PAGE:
Inspiration Vs. Manipulation – Knowing the Difference will Enhance Relationship Success

“There are only two ways to influence human behavior: You can manipulate it, or you can inspire it.” A friend of mine posted this quote by Simon Sinek on Facebook. Simon Sinek is “fascinated by people and organizations that make the greatest and longest lasting impact on the world.” I have watched his Ted Talks many times, and indeed am always inspired.

Like Simon, my friend is an entrepreneur herself who is seeking to inspire others. She is a mother of seven and a business builder.  Furthermore, she is someone who values the positive impact fostering healthy human relationships has on a system. She is truly inspirational.

 

Inspiration within the Role of the Relationship

 

This quote resonated with me in a significant way. The goal of our Couples Therapy Program is to help build better relationships.  Our hope is to mold human behavior by inspiring our couples to inspire one another.  A relationship, or couple unit, is a “system” or organization. Each person plays a role in the functioning of this system. If something is “broken,” or in some way hinders a part of the system’s ability to function, the system struggles to operate as it should.

This quote, and what it means to inspire others, reminded me of how change is influenced between a couple within the therapy room.  The behavior connected to inspiring another to change, looks different from enforcing change.  Positive regard is pertinent to facilitate the change that enables a couple to function in positive ways.  Not only will this way of thinking help with how the system functions, but it also is what allows a couple’s relationship to thrive.

 

Relating this Notion to the Couples System

 

In all relationships we have needs, wants, and desires. Effective communication of each of these components is necessary to building a better bond.  It is also what helps to promote understanding between a couple. Yet, we are human.  Outside factors such as stress, insecurities, fear, and so forth play a role in the couple’s relationship success. Furthermore, success for one couple or relationship is very likely to look different for another.

Dr. John Gottman states that what we should be looking for is the “good enough relationship.” What this means is that our expectations of one another are neither too high nor too low. That you as a couple have one another’s best interest in mind and are able to cherish what you find in one another rather than resent what is missing.

Looking at your relationship in this way, follows along with Dr. Gottman’s Sound Relationship House Theory.  This theory is core to the development of the Gottman Method for Couples Therapy.  The house is a representation of a relationship. The floors within the home symbolize the 7 principles, which according to Gottman’s research, is what leads to happy and successful relationships. The couples who endorse these skills, he refers to as “The Masters” of relationships.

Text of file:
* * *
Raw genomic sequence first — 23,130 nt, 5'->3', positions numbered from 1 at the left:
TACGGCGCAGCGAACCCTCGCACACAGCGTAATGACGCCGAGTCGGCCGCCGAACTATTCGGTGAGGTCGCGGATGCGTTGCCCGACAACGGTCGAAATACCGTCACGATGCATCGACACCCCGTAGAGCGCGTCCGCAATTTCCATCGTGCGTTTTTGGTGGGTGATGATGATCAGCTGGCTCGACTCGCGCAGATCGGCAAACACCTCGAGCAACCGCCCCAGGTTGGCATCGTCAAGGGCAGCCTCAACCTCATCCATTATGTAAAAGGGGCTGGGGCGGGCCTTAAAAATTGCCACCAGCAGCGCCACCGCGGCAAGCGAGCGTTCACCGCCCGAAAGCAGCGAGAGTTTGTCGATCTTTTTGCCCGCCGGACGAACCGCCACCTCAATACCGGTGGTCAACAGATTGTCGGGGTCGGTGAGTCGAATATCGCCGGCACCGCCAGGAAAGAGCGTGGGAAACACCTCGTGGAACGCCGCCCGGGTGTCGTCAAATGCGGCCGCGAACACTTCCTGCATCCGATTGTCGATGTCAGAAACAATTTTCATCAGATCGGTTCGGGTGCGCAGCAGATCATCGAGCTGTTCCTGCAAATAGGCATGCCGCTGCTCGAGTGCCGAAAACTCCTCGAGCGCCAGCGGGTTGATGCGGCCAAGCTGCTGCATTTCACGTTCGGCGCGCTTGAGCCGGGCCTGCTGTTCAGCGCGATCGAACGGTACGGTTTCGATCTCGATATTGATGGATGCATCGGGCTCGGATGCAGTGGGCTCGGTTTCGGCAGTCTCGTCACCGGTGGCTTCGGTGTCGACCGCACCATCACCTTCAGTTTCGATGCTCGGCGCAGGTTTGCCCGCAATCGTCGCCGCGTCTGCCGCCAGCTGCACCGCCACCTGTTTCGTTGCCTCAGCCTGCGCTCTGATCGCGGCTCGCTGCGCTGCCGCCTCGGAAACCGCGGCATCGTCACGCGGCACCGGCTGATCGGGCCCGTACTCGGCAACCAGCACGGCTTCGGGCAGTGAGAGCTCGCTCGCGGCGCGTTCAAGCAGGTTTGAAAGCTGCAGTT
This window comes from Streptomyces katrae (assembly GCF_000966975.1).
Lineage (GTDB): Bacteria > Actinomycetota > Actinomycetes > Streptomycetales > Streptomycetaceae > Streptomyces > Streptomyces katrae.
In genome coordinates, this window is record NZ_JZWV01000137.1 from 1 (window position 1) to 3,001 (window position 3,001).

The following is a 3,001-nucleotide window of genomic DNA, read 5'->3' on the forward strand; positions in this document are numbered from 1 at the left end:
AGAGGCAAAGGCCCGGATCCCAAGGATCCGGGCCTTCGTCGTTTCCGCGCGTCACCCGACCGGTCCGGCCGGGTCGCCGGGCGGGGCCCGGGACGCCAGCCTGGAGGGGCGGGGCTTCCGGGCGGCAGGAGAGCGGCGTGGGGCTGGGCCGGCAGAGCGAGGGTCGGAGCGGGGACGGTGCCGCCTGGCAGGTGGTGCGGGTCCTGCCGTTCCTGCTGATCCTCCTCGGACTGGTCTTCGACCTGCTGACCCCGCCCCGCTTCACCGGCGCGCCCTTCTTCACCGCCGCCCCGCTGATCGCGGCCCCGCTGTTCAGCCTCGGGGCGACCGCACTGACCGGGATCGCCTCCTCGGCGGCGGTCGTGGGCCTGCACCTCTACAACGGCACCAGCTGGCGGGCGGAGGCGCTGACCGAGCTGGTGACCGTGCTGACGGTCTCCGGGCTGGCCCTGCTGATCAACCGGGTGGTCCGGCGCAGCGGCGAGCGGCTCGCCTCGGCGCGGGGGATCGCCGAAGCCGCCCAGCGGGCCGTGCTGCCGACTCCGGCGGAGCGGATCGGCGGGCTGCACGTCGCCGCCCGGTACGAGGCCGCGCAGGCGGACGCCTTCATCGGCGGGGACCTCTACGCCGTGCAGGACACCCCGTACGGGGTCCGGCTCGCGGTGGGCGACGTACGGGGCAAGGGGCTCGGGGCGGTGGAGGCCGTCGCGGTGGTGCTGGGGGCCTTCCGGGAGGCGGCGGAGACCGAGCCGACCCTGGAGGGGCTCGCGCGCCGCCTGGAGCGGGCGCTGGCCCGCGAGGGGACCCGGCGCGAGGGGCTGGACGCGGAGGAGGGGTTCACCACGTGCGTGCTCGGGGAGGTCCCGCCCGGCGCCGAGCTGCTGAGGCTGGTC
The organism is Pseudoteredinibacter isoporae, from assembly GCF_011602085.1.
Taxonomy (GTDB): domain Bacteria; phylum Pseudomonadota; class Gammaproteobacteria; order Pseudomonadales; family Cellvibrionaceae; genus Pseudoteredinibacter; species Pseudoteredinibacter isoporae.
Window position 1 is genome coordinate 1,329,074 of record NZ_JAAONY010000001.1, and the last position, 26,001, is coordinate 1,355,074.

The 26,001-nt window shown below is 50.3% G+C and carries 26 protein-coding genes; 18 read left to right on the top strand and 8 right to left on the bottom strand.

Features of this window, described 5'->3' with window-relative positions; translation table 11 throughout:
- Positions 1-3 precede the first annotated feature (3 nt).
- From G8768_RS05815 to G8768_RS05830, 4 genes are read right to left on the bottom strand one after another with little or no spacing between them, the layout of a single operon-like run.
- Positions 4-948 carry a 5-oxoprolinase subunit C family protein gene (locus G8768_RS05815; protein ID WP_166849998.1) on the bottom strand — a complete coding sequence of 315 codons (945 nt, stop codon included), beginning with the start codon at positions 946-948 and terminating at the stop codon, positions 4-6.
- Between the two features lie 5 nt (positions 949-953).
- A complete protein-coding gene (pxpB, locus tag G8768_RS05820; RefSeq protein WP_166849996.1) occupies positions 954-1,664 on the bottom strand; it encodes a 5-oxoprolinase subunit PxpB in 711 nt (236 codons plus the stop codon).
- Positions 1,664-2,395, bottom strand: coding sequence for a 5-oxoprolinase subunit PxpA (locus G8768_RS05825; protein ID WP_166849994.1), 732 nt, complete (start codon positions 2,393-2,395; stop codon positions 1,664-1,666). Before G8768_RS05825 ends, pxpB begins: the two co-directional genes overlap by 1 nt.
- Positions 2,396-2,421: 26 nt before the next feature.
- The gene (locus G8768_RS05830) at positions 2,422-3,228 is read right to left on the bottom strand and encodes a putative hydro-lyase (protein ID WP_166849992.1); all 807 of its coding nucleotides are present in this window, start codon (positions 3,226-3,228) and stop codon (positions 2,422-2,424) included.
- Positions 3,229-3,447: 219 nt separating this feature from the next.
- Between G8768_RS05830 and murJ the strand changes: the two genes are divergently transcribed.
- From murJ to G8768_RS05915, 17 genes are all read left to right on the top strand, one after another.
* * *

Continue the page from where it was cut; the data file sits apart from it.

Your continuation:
Inspiration Vs. Manipulation

 

The sound relationship house theory not only addresses the 7 key components to relationships success, it also encompasses the skills needed to thrive within each floor of the home. When couples come to therapy, it is not uncommon for one or both persons to point fingers or push blame on one another for their relationship issues. Yet the true key to success is developing a better self-awareness.  Gaining insight into your own role within the relationship will have a positive impact on the outcome of your relationship.

What does it mean to inspire one another within the context of the relationship? As couples learn the skills within the Sound Relationship House, they become inspired. I witness couples inspire one another when they use the skills to build love maps, foster fondness and admiration, and promote a positive perspective.  The success lies between understanding and implementing these skills. Furthermore, it dwells on your ability to inspire change as opposed to manipulate change.

To inspire your significant other, learn how to turn towards and identify your partners bids for connection. Consider taking responsibility for your part in an issue rather than react with defensiveness. Share and express your emotions rather than avoid and stonewall your partner. The onus for responding in loving ways and giving your partner the benefit of the doubt will be on you.  If you are to inspire change in your partner, you must look inward.

 

“There are only two ways to influence human behavior: You can manipulate it, or you can inspire it.”

 

When I first read the quote, two words came to mind – humility and mercy.  In a relationship, the ability to humble yourself to acknowledge your own faults or struggles is what permits the virtue of mercy and forgiveness to flourish.  These two components have often been the crux to what helps a couple create the change they are seeking.

I challenge you to think about how you want to inspire your partner and your relationship today. How can you to seek humility in identifying your own role in the direction your relationship has taken.  Furthermore, I encourage you to be merciful to both your partner and yourself.

If you are interested in learning more about how to build the skills that lead to relationship success, visit our YouTube page and watch our series on Relationship Remedies: Bringing Couples closer.  We also have our Bids for Connection Guide available as an additional tool in helping couples learn better skills for connecting.